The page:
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Francis Quinn

Bishop Francis Quinn greets guests after the opening of the cause for beatification ceremony for Bishop Alphonse Gallegos
Styles of
Francis Quinn
Reference style The Most Reverend
Spoken style Your Excellency
Religious style Monsignor
Posthumous style not applicable

Francis Anthony Quinn (born September 11, 1921) is the Roman Catholic bishop emeritus of the Diocese of Sacramento.


  • Background 1
  • Bishop 2
  • Work in retirement 3
  • Retirement prayer 4
  • References 5
  • External links 6
  • Episcopal succession 7


Born in Los Angeles, California, he graduated from St. Joseph’s Seminary and was ordained a priest for the Archdiocese of San Francisco on June 15, 1946. He earned a MA in education from the Catholic University, Washington, D.C. in 1947 and an Ed.D from the University of California, Berkeley in 1962.[1][2]

Quinn was a teacher at Serra High School, San Mateo, and a counselor at Sacred Heart Cathedral Preparatory, San Francisco, before becoming an assistant superintendent for the Archdiocese of San Francisco in 1955. He was editor for the San Francisco Monitor in 1962 and was appointed pastor of St. Gabriel’s Church in 1970.


Quinn was consecrated an auxiliary bishop of San Francisco on June 29, 1978. Pope John Paul II named Quinn as the seventh bishop of the Diocese of Sacramento. Quinn was installed on December 18, 1979.

From 1980-1992, seven new parishes, several missions, two elementary schools and one high school were established. He oversaw a 10-year pastoral plan for the diocese as well as a spiritual renewal program, reorganized the deanery structure, initiated a diocesan pastoral council, and celebrated the hundredth anniversary of the diocese.

Quinn inspired and encouraged women to lead in parish governance, educational, liturgical, financial and social ministries. He also activated lay individuals to continue their formation and assume leadership roles in various groups and movements. He supported the launch of an AIDS hospice, and he protested the death penalty on the steps of the Capitol and at prison gates. He also spoke up regarding nuclear disarmament, immigration policies, and many foreign issues.

Bishop Quinn High School in Palo Cedro, California is named in his honor. The school has since closed.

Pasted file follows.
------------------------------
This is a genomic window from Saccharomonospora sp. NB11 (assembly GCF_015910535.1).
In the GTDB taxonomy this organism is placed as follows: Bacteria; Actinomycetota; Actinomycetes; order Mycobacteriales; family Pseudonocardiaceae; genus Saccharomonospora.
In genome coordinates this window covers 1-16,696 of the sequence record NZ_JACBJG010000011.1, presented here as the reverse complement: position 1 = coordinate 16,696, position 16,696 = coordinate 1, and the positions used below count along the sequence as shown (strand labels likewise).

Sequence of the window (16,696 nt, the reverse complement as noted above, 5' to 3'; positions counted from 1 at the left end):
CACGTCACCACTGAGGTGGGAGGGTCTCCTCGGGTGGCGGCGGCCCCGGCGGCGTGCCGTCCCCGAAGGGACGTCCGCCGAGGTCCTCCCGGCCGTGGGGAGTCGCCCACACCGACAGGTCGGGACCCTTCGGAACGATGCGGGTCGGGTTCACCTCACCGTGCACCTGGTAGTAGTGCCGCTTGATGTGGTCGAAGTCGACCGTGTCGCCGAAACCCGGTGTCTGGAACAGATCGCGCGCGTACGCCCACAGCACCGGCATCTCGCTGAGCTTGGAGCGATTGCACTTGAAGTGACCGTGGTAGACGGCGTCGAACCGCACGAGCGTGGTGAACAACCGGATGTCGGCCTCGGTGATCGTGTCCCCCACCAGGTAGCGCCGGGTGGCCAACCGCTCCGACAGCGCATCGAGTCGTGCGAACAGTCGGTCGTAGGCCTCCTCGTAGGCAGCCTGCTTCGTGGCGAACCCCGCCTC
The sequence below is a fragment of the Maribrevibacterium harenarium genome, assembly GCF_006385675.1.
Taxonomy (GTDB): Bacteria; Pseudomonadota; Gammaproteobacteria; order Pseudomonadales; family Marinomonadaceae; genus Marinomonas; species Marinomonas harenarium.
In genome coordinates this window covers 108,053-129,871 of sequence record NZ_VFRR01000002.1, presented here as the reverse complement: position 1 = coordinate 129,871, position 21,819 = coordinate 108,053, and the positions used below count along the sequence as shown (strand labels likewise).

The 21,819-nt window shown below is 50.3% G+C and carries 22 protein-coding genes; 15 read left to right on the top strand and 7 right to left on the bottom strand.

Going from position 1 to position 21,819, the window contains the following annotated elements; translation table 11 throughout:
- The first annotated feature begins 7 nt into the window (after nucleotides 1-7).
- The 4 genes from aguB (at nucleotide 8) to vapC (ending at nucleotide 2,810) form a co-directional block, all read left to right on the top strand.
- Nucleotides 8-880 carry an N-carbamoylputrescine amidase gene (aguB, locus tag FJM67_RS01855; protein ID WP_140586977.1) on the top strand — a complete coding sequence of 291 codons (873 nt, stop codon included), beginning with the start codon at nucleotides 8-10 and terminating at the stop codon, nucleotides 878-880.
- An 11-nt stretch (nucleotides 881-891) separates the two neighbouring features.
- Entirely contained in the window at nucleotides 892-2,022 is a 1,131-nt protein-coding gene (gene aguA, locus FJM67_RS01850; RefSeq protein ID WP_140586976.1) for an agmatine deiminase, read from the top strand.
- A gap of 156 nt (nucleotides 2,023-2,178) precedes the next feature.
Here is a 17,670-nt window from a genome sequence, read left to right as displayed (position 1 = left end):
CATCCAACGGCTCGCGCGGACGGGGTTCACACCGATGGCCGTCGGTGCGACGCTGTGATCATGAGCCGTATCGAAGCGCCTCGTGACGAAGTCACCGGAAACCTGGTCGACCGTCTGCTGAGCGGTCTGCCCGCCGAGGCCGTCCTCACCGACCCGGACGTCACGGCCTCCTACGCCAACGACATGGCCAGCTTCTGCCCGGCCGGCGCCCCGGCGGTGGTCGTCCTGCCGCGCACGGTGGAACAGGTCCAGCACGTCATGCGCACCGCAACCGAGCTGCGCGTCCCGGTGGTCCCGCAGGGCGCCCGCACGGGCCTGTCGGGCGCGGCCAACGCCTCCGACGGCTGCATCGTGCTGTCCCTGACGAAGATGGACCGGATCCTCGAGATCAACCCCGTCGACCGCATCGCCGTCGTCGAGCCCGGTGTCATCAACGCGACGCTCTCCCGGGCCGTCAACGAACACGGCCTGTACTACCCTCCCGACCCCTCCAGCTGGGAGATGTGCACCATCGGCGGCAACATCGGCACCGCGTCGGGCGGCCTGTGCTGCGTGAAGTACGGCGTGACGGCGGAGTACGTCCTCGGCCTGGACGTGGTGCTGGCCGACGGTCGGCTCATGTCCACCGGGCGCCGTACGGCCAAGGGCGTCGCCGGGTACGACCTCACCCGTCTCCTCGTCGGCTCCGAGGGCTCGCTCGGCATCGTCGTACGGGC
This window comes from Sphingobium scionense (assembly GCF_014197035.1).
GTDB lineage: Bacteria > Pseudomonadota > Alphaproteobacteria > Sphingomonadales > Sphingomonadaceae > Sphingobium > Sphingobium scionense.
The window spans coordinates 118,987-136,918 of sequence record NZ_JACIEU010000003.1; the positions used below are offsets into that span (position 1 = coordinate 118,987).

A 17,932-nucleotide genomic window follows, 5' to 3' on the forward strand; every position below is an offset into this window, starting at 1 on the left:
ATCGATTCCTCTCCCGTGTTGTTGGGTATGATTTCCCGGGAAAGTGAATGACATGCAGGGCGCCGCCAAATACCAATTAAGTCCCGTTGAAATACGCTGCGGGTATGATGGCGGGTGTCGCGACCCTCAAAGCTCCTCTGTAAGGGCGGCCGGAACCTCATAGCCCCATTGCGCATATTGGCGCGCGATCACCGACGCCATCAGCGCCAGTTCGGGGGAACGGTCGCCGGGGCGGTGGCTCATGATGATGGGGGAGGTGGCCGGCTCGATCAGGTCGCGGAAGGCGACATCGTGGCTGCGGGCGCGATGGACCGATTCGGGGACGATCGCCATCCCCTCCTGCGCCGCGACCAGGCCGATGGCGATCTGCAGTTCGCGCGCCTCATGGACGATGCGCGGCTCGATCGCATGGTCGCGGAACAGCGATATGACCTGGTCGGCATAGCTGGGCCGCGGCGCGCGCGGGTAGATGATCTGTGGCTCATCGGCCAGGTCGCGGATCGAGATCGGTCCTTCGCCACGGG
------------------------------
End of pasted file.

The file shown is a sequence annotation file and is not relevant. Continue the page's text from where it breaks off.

Work in retirement

Quinn retired in 1993. Since his retirement he has worked with the Yaquis in Arizona. In 2007, Bishop Quinn returned to the Diocese of Sacramento after several years of service to Native Americans in Tucson, Arizona. Now residing at Mercy McMahon Terrace, a residence for seniors run by the Sisters of Mercy in midtown Sacramento, Bishop Quinn continues to serve as an activist for change, particularly in the area of social justice and human rights, especially for the poor and the impoverished.

Retirement prayer

On the issue of retirement, Bishop Quinn wrote the following prayer of reflection:

"Lord, make me thoughtful, but not moody; helpful, but not bossy. With my vast store of wisdom, it seems a pity not use it all, but Thou knowest, Lord, that I want to keep a few friends at this time of life.

"Keep me reasonably joyful; I do not want to be a saint—some of them are so hard to live with—but a gloomy person is one of the crowning works of the devil. Give me the ability to see good things in unexpected places and talents in unexpected people, and give me the grace to tell them so.

"Heavenly Father, we remind ourselves that You Yourself are elderly, not over the hill, but mature.

Many of the great champions of the Old and New testaments were people of maturity: Methuselah, Moses, Noah, Zachary, Anne, Elizabeth, Nicodemus and Joseph of Arimathea.

George Burns won his first Oscar at 80.

Golda Meir was 71 when she became prime minister of Israel.

George Bernard Shaw was 94 when one of his plays was first produced. At 96, he broke a leg when he fell out of a tree.

Benjamin Franklin had the honor of framing the US. Constitution when he was 81.

Michelangelo was 71 when he painted the Sistine Chapel.

Albert Schweitzer was still performing operations in his African hospital at 81.

Henry Ford and Abraham Lincoln did not realize any success until they were 40 years old.

Winston Churchill became Great Britain's prime minister at age 65. When 70, he addressed crowds on V-E Day.

Casey Stengel didn't retire from the rigorous schedule of managing the New York Mets until he was 75.

Lord, the mature years give us a sense of humor.

When his grandson asked my brother if he watched 'Saturday Night Live,' he answered, 'So far.'

And, Lord, I have a question for you: How come the same foods that widen our waists narrow our arteries? Lord, you know to be Over the Hill means that we have reached the summit.


  1. ^ "Bishop Emeritus Francis A. Quinn's Biography". Retrieved 21 December 2014. 
  2. ^ "Bishop Francis Anthony Quinn".  

External links

  • A conversation with Bishop Francis A. Quinn last retrieved February 25, 2007.

Episcopal succession

Catholic Church titles
Preceded by
Alden John Bell
Bishop of Sacramento
Succeeded by
William Weigand
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